Now, this is something that a number of United Nations reports has actually documented. This is not something that is based on hearsay, but it is actually documented evidence. In addition to which while we have seen these violations of international humanitarian law and human rights. And the committing, as you suggested in your intro, of war crimes against the people of Yemen. This would not be possible without the support of the United States of America, which has provided not only three out of every five weapons that is being used in Yemen, but is also providing a whole variety of additional support to the Saudi led coalition. This includes midair refueling of the jet fighters that are dropping the bombs and missiles. It includes intelligence support. And perhaps most damning of all, it includes assistance with targeting.

Now, what this means is that the United States is complicit in the war crimes that are being committed in Yemen. And what makes it even worse is that American companies and individuals are making huge profits out of this human catastrophe. Since March of 2015, the United States, both government and companies, have sold Yemen and the United Arab Emirates $68.2 billion of weaponry.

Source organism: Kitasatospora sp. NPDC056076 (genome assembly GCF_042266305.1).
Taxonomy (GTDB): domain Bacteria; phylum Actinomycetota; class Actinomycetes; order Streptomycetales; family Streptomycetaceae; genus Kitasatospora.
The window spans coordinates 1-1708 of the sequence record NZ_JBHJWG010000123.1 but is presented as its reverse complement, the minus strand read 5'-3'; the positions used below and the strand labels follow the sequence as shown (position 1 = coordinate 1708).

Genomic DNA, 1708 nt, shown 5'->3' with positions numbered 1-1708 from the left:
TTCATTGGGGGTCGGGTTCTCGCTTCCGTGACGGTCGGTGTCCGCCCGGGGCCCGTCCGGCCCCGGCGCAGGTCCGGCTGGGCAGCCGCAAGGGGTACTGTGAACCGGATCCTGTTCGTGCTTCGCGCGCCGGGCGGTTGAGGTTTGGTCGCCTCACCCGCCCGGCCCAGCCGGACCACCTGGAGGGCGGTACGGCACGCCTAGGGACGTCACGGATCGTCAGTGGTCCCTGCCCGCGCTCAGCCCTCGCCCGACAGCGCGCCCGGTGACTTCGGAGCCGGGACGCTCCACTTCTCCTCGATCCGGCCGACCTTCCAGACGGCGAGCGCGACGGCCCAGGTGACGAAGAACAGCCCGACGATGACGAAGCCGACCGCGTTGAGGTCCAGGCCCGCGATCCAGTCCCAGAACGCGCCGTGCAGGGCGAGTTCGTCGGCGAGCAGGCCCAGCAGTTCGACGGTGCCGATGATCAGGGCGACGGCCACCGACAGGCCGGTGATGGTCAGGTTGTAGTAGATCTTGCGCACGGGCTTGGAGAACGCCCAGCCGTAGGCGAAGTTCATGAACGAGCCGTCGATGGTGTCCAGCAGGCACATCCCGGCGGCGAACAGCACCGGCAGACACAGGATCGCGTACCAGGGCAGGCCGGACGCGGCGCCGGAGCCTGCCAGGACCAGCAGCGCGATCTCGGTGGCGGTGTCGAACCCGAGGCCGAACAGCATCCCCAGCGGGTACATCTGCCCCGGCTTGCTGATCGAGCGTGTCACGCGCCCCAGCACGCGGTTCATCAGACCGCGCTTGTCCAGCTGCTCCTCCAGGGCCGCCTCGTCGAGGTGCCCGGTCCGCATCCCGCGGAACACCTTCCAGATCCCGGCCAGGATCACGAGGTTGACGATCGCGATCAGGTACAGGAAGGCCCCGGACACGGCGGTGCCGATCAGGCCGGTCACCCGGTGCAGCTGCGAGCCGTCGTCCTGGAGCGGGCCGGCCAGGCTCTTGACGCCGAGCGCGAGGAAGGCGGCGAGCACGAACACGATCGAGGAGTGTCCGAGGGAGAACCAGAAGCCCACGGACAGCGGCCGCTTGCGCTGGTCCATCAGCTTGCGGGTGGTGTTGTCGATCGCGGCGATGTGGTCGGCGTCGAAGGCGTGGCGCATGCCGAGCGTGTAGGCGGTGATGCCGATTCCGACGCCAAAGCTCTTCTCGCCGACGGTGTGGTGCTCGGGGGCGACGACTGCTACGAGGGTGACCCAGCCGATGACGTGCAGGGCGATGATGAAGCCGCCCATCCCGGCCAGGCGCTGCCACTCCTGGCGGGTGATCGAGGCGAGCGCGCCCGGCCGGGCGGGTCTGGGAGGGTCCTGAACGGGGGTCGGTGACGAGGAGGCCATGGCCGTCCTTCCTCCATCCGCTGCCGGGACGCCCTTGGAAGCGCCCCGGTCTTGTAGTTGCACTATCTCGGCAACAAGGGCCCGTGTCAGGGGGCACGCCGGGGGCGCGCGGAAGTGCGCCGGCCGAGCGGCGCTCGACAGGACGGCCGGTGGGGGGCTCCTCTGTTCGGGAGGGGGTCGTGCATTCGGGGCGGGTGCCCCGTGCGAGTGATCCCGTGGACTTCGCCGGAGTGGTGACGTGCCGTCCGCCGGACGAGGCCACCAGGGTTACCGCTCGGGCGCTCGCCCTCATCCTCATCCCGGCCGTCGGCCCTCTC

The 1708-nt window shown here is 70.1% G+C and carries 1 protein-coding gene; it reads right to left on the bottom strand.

Now, when one thinks that the United Nations has launched an aid appeal for Yemen in which they are trying to raise $4 billion, we need to understand that the arms sales from the United States alone have totaled 17 times the United Nations’s Yemen appeal. And what is this actually about? It is about Saudi and the United Arab Emirates extending their influence in the Middle East. Primarily, I believe, it is a precursor to an ultimate attack on Iran and the neoconservative objective of regime change in Iran.

SHARMINI PERIES: Please join us for our conversation, our continuing conversation with Andrew Feinstein, who is executive director of Corruption Watch UK. We’ll be right back.